Divided into six countries, from Japan to Kenya, each location features four games. The games vary, and there's a good amount to choose from, with a selection of memory games, puzzles, cooking games and many more in between, each with simple, easy to understand controls. With each mini-game's instructions being read out loud as well as being displayed on screen, even children who haven't yet managed to get the hang of reading should be able to get along here.
In what we feel is a smart move, each game also has a selectable difficulty level (Easy or Hard), meaning that children can practice and get used to the individual games before moving on to more of a challenge. It's a decision that this works very well in practice, as we found our five year old play-tester felt quite proud of herself after successfully tackling some of the games in 'Hard mode'.
Although the mini-games form the bulk of what’s on offer here, there are a few additional distractions too. There's a camera function included, which lets you use the 3DS' camera to take photos featuring Hello Kitty herself thanks to an included AR (augmented reality) card. This is a fun addition, and children will love having the character in their own photos - but like the 3DS' own camera app, you won't get the world's greatest photos out of it.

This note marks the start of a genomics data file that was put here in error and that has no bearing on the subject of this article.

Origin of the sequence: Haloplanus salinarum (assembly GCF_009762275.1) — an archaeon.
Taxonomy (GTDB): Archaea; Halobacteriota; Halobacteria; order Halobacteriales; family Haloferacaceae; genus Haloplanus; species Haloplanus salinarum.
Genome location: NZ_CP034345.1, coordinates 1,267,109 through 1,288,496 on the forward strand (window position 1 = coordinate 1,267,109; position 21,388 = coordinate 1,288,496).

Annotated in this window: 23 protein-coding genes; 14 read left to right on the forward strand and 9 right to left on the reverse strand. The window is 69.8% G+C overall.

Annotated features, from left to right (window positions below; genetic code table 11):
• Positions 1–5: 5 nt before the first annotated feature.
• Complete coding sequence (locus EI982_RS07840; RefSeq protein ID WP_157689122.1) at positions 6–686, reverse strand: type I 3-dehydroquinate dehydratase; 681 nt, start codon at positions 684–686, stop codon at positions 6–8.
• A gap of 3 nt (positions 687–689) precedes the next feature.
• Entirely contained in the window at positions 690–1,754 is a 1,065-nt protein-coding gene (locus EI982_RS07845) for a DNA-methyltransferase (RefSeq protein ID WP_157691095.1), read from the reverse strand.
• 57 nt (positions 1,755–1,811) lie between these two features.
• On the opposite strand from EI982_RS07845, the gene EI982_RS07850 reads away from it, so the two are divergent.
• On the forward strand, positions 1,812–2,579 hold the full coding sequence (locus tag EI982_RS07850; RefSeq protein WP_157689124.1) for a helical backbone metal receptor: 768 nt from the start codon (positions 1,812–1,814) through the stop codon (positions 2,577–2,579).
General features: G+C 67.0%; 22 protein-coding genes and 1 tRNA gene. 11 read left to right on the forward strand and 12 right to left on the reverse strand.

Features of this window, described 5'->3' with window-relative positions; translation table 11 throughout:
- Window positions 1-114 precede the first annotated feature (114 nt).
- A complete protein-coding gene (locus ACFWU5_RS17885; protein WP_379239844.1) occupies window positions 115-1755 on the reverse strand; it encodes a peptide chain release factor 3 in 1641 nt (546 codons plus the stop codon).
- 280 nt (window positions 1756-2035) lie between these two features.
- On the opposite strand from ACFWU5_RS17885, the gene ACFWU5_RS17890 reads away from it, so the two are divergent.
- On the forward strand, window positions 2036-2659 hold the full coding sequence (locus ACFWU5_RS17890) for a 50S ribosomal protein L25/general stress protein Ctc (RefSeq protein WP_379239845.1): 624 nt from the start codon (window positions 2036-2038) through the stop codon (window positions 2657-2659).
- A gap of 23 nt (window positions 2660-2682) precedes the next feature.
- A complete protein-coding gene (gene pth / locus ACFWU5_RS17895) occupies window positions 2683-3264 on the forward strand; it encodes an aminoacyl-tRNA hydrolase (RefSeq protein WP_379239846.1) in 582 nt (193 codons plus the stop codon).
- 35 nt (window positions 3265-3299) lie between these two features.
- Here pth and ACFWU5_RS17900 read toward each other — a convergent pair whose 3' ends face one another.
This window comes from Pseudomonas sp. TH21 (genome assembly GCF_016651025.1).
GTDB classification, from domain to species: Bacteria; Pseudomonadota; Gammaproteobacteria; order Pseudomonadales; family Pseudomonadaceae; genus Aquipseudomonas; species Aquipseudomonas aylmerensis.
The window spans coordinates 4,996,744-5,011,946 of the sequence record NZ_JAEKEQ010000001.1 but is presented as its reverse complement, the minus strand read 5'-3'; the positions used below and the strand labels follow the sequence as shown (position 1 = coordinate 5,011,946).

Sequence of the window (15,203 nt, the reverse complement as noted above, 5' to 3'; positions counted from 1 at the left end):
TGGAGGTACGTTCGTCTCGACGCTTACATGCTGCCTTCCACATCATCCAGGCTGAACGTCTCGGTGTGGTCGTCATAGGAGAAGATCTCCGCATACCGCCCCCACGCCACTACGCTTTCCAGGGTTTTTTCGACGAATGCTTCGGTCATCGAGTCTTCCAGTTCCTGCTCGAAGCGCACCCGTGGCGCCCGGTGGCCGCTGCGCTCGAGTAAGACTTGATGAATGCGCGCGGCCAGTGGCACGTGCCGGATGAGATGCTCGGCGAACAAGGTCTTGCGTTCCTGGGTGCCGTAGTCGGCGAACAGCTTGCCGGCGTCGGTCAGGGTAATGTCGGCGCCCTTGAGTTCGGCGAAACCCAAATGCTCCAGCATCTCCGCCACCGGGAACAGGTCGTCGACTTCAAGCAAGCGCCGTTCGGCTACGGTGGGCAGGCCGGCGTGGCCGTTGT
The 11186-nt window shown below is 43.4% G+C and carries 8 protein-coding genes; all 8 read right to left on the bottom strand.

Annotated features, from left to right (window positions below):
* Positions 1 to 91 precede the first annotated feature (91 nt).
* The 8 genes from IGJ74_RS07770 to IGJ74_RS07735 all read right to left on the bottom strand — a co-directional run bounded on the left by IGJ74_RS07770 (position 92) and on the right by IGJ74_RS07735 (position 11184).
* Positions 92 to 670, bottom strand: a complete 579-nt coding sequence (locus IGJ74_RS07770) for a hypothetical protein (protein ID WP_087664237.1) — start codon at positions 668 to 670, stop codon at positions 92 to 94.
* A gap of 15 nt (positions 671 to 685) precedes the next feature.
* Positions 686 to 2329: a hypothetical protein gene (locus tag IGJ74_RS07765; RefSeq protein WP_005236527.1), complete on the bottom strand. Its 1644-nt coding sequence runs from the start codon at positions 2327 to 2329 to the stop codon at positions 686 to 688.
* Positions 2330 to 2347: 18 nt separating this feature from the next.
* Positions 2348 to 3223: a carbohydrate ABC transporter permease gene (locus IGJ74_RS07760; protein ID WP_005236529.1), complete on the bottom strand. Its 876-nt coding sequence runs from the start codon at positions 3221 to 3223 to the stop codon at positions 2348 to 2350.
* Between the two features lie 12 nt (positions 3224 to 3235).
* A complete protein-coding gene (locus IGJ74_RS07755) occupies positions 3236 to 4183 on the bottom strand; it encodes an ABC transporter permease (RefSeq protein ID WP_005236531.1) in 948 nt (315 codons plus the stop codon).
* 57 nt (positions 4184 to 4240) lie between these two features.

The game doesn't make great use of the console's 3D display, with the main menu actually allowing you to deactivate the 3D effect. As the stereoscopic 3D visuals of the 3DS are not recommended for the game's target audience of under sevens, the option to disable the effect is welcome (of course the 3DS' 3D can be switched off system-wide, but it’s useful to have the option within the game).
Around the World with Hello Kitty and Friends is a solid entry in a very crowded genre. If you’re looking for a something to entertain a Kitty-mad child then this is a good bet. The games are simple enough to be accessible, even for very little ones, but the adjustable difficulty means that older players can have a bit of a challenge as well, to a degree. Aside from the mini-games there's a dressing-up mode and jigsaw puzzles, and the collectible souvenirs provide some bits of geographical trivia. From an educational standpoint, there's actually a lot to like here, as some games require counting and number comprehension, while others reward quick reactions. In all, a solid bundle - and one even the younger Hello Kitty fan should be able to cope with.